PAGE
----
The Australian Taxation Office ("ATO") recently issued draft Taxation Ruling TR 2010/D2 (the "Draft Ruling") dealing with the application of the transfer pricing provisions to business restructuring by multinational enterprises ("MNEs"). The purpose of this publication is to provide practical guidance to document a business restructure from a transfer pricing standpoint.
A business restructuring can occur for various commercial reasons. It may be in response to competitive pressures, business opportunities, market conditions, cost pressures and changing operating and regulatory environments. As recognised in paragraph 64 of the Draft Ruling, the alternative to restructuring may be to operate less profitably, at a loss or going out of business.
Business restructuring may also result in the transfer of profits out of Australia. For instance, the restructure could involve the conversion of a manufacturer to an entity providing manufacturing services. In such cases, careful consideration of the arm's length principle is warranted.
Broadly, to prove compliance with the arm's length principle, the taxpayer will need to compare/ benchmark its related party dealing with a similar transaction entered into by independent parties. In practice, the business restructuring arrangements entered into by MNEs tend to be fairly unique. The corollary to this is that it is extremely difficult to find comparable information for the purpose of this comparability analysis. Accordingly, the Draft Ruling focuses on indicias of arm's length dealing and in particular, options realistically available to the taxpayer, how independent parties would interact in similar circumstances and the consideration of the risk-reward trade-off.
Practical documentation considerations
The Draft Ruling applies the first 3 steps of the four-step process for testing the arm's length nature of international prices as discussed in Taxation Ruling TR 98/11. The first step involves a functional analysis. Steps two and three involve the selection and application of the most appropriate transfer pricing methodology. It is recommended that the transfer pricing study should include the following information:
- A description of the functions, assets and risks of the relevant entities pre and post restructure. The pre and post contractual terms/arrangements and the relevant actions involved in the restructure should be discussed;
- Details of any assets transferred, benefits provided and contracts terminated;
- The underlying commercial and strategic drivers for the restructure and how they fit in the context of the strategies of the taxpayer and the MNE Group. The business case, analysis, reports and submissions relating to the restructure may be included as an appendix to the transfer pricing study;
- The expected benefits of the restructure including the additional value created and the nature of those benefits, how the parties share in the benefits and each parties contribution to achieving those benefits. The cost benefit analysis performed to support the restructure may be included as part of the appendix to the transfer pricing study;
- Whether the relevant taxpayer is disadvantaged by the restructure;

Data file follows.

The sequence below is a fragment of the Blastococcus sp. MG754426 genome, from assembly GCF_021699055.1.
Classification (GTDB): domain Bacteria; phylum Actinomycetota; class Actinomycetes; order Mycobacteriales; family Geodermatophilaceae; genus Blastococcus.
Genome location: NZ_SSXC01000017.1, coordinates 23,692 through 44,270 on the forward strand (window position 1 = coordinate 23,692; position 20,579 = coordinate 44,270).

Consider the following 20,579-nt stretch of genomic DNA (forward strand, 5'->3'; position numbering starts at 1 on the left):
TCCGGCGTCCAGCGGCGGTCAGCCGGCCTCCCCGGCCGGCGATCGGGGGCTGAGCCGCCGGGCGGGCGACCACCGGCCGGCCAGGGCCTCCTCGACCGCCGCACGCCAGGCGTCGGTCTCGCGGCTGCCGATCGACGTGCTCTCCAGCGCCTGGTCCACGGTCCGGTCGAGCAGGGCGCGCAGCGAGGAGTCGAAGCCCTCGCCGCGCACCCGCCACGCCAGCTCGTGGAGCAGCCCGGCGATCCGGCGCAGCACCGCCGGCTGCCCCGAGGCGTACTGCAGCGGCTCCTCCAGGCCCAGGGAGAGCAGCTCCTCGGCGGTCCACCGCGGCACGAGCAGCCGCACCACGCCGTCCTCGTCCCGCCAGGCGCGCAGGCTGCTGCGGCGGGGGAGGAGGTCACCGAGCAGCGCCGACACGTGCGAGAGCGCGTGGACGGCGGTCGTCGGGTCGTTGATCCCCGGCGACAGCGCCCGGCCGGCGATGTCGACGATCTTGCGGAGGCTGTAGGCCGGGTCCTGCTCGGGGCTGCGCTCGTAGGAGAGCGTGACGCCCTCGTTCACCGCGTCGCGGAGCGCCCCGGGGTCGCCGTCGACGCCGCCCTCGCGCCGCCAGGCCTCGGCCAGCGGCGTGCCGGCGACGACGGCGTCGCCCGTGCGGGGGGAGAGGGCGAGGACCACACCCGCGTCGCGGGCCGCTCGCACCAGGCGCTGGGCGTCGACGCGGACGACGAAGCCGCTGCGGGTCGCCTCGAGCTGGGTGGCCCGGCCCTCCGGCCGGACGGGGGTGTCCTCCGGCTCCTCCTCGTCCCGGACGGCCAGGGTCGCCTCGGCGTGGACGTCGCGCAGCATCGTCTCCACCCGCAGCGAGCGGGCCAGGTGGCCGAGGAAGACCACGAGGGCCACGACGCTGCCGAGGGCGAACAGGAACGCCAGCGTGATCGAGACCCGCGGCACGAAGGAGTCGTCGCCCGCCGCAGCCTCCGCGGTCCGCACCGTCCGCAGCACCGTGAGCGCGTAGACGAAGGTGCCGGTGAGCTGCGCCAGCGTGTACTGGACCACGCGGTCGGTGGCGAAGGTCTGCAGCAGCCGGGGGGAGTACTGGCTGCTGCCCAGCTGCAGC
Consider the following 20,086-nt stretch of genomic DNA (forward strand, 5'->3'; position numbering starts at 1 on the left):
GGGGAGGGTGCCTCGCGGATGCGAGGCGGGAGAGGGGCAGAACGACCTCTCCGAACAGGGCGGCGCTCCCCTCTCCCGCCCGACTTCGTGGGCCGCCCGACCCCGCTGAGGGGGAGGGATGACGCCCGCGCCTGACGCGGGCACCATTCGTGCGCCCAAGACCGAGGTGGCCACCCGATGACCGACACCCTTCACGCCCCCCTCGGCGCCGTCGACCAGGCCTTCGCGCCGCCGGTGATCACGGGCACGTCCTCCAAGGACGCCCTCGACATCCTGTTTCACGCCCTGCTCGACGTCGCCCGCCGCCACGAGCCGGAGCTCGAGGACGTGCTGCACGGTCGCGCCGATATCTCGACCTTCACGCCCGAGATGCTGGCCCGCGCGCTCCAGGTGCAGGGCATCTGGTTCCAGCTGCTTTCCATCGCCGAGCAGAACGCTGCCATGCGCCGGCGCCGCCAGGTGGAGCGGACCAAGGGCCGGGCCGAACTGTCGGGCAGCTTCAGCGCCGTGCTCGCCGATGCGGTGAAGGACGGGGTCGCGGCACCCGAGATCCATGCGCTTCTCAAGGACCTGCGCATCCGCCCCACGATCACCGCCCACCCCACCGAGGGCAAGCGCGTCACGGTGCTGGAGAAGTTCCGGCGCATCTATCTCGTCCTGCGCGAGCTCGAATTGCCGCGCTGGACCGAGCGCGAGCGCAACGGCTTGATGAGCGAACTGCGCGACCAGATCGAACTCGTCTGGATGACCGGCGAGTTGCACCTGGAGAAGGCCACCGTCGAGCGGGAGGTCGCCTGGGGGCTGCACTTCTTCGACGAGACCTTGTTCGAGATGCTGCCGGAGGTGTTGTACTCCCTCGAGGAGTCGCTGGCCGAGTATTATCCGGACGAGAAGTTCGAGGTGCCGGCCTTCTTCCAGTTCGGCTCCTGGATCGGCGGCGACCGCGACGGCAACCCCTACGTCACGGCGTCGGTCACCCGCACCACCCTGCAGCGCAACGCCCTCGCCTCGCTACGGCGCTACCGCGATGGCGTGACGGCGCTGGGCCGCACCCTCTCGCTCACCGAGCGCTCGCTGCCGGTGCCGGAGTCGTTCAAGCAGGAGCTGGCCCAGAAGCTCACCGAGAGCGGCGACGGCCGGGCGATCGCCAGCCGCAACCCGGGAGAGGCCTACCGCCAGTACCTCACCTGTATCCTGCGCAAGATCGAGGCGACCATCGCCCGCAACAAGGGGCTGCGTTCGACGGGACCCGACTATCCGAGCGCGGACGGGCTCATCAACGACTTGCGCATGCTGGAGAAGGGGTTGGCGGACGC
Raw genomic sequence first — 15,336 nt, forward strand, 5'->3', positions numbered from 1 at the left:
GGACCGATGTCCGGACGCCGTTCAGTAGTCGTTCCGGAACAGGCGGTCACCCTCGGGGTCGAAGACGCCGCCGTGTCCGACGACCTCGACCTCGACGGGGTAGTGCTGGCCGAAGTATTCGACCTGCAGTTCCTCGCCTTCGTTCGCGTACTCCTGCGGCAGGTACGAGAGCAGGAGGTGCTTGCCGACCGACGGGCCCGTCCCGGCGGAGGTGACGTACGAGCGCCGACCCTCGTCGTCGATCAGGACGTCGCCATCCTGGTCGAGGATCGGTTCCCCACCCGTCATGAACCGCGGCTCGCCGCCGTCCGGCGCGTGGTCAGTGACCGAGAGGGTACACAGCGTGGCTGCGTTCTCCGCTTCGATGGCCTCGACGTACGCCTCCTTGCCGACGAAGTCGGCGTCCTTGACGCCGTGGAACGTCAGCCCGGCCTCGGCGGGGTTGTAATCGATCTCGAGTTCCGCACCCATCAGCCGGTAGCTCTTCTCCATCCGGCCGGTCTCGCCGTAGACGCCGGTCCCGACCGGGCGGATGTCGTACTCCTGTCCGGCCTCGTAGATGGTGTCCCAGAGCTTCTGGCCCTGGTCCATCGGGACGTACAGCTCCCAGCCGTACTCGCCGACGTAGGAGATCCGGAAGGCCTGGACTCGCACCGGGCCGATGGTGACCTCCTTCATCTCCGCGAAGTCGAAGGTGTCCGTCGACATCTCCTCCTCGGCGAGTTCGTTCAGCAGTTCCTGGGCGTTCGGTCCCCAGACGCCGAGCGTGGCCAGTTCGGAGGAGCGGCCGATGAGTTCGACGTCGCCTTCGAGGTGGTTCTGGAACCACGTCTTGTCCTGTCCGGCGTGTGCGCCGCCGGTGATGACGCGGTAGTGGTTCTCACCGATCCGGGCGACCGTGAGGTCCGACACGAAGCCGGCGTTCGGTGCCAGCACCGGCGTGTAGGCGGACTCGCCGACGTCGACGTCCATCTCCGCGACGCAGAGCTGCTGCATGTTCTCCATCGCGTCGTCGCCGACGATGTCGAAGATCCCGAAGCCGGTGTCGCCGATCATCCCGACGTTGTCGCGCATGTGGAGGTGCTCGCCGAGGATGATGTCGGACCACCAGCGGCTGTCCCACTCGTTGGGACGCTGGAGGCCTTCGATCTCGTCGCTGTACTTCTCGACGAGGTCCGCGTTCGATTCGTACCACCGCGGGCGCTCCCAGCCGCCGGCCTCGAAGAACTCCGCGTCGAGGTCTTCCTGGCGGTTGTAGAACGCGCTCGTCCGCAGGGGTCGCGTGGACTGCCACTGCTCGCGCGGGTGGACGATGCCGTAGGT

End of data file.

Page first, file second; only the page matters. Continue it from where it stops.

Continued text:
- Whether there are alternative options that would have been available to the relevant parties that are more commercially advantageous. This means that a comparability analysis (taking into account the risk-reward trade-offs and the relevant legal, commercial, economic and financial implications) will be required to be performed, which analyses and compares the options available to the taxpayer; and
- Documentation and support evidencing:
- That the restructure makes commercial/ business sense to the particular taxpayer;
- That the commercial interests of the taxpayer is protected and actions taken (including evidence of real bargaining) by the taxpayer to protect such interests;
- The consideration of alternative options. If a particular option is not realistically available, it may be helpful to document the reasons for such a conclusion.
What you can do now
Identify all past restructures (say for the past 10 years) and consider preparing a transfer pricing study to document the arm's length nature of the transaction. In this regard, it is noted that the Commissioner has no time limit to make a transfer pricing adjustment. Further, under section 136AD(4) of the Income Tax Assessment Act 1936, where for any reason (including insufficiency of information), it is not possible or practical to ascertain the arm's length consideration receivable/payable relating to the restructure, it is open to the Commissioner to determine that amount.
This publication is issued by Moore Stephens Australia Pty Limited ACN 062 181 846 (Moore Stephens Australia) exclusively for the general information of clients and staff of Moore Stephens Australia and the clients and staff of all affiliated independent accounting firms (and their related service entities) licensed to operate under the name Moore Stephens within Australia (Australian Member). The material contained in this publication is in the nature of general comment and information only and is not advice. The material should not be relied upon. Moore Stephens Australia, any Australian Member, any related entity of those persons, or any of their officers employees or representatives, will not be liable for any loss or damage arising out of or in connection with the material contained in this publication. Copyright © 2009 Moore Stephens Australia Pty Limited. All rights reserved.